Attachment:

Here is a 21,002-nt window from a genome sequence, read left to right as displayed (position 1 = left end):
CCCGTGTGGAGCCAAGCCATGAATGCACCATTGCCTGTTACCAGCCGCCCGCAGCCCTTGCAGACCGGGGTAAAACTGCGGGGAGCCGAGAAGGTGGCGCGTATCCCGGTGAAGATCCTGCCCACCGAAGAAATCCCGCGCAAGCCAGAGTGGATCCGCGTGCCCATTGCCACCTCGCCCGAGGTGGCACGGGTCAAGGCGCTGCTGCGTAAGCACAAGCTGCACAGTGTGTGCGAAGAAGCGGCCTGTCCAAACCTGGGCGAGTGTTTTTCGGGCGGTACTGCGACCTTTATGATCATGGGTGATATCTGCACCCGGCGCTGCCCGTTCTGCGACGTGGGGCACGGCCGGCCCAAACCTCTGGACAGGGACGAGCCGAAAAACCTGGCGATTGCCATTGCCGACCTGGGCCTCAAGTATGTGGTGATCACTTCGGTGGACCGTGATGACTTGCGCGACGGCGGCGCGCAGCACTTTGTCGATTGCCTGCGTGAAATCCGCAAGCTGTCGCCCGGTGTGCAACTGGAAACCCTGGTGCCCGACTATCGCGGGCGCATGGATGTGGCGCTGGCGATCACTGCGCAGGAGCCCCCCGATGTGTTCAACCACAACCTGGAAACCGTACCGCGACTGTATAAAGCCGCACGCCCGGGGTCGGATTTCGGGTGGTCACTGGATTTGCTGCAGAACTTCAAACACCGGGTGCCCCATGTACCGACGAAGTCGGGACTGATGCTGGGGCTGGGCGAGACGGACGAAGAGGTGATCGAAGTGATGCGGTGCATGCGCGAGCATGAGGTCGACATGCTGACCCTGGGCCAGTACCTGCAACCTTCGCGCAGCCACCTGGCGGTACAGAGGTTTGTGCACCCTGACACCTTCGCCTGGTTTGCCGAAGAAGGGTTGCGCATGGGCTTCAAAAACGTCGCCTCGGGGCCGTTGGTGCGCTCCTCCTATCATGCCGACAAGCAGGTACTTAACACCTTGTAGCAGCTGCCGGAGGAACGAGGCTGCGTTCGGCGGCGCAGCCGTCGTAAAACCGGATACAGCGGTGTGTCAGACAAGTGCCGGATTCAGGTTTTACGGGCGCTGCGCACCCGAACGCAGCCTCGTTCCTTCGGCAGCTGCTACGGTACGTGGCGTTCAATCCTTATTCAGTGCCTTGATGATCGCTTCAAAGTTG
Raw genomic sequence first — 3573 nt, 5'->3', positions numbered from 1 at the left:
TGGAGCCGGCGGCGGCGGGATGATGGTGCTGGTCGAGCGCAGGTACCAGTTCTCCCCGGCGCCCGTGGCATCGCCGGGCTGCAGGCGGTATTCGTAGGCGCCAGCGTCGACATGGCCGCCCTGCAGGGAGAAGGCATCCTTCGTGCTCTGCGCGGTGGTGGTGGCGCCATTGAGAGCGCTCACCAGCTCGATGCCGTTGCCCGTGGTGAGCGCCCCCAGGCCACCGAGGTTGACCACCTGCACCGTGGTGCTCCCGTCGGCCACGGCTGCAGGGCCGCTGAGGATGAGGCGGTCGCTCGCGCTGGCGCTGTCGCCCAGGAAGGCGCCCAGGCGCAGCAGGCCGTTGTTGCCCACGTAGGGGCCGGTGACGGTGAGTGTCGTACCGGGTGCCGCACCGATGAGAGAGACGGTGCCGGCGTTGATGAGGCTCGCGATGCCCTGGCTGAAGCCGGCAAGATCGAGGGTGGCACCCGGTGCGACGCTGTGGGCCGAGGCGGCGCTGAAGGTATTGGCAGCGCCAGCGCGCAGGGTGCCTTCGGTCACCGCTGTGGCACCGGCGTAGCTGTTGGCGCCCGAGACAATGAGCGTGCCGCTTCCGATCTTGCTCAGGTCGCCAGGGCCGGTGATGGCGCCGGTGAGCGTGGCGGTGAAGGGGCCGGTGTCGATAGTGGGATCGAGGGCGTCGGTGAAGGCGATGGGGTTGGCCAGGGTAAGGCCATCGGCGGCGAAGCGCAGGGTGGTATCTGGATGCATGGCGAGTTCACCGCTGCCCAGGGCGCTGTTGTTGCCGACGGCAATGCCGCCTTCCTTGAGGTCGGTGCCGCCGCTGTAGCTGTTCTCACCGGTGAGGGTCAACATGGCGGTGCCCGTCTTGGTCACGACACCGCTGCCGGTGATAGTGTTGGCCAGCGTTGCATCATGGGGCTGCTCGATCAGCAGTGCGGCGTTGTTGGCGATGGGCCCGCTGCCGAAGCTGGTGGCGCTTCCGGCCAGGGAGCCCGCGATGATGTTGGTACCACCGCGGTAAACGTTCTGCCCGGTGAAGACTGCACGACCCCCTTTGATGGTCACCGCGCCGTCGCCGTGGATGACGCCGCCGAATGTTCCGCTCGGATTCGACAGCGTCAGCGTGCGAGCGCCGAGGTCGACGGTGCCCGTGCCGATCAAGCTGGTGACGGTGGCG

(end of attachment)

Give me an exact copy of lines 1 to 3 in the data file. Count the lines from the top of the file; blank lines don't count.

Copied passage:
Here is a 21,002-nt window from a genome sequence, read left to right as displayed (position 1 = left end):
CCCGTGTGGAGCCAAGCCATGAATGCACCATTGCCTGTTACCAGCCGCCCGCAGCCCTTGCAGACCGGGGTAAAACTGCGGGGAGCCGAGAAGGTGGCGCGTATCCCGGTGAAGATCCTGCCCACCGAAGAAATCCCGCGCAAGCCAGAGTGGATCCGCGTGCCCATTGCCACCTCGCCCGAGGTGGCACGGGTCAAGGCGCTGCTGCGTAAGCACAAGCTGCACAGTGTGTGCGAAGAAGCGGCCTGTCCAAACCTGGGCGAGTGTTTTTCGGGCGGTACTGCGACCTTTATGATCATGGGTGATATCTGCACCCGGCGCTGCCCGTTCTGCGACGTGGGGCACGGCCGGCCCAAACCTCTGGACAGGGACGAGCCGAAAAACCTGGCGATTGCCATTGCCGACCTGGGCCTCAAGTATGTGGTGATCACTTCGGTGGACCGTGATGACTTGCGCGACGGCGGCGCGCAGCACTTTGTCGATTGCCTGCGTGAAATCCGCAAGCTGTCGCCCGGTGTGCAACTGGAAACCCTGGTGCCCGACTATCGCGGGCGCATGGATGTGGCGCTGGCGATCACTGCGCAGGAGCCCCCCGATGTGTTCAACCACAACCTGGAAACCGTACCGCGACTGTATAAAGCCGCACGCCCGGGGTCGGATTTCGGGTGGTCACTGGATTTGCTGCAGAACTTCAAACACCGGGTGCCCCATGTACCGACGAAGTCGGGACTGATGCTGGGGCTGGGCGAGACGGACGAAGAGGTGATCGAAGTGATGCGGTGCATGCGCGAGCATGAGGTCGACATGCTGACCCTGGGCCAGTACCTGCAACCTTCGCGCAGCCACCTGGCGGTACAGAGGTTTGTGCACCCTGACACCTTCGCCTGGTTTGCCGAAGAAGGGTTGCGCATGGGCTTCAAAAACGTCGCCTCGGGGCCGTTGGTGCGCTCCTCCTATCATGCCGACAAGCAGGTACTTAACACCTTGTAGCAGCTGCCGGAGGAACGAGGCTGCGTTCGGCGGCGCAGCCGTCGTAAAACCGGATACAGCGGTGTGTCAGACAAGTGCCGGATTCAGGTTTTACGGGCGCTGCGCACCCGAACGCAGCCTCGTTCCTTCGGCAGCTGCTACGGTACGTGGCGTTCAATCCTTATTCAGTGCCTTGATGATCGCTTCAAAGTTG
Raw genomic sequence first — 3573 nt, 5'->3', positions numbered from 1 at the left: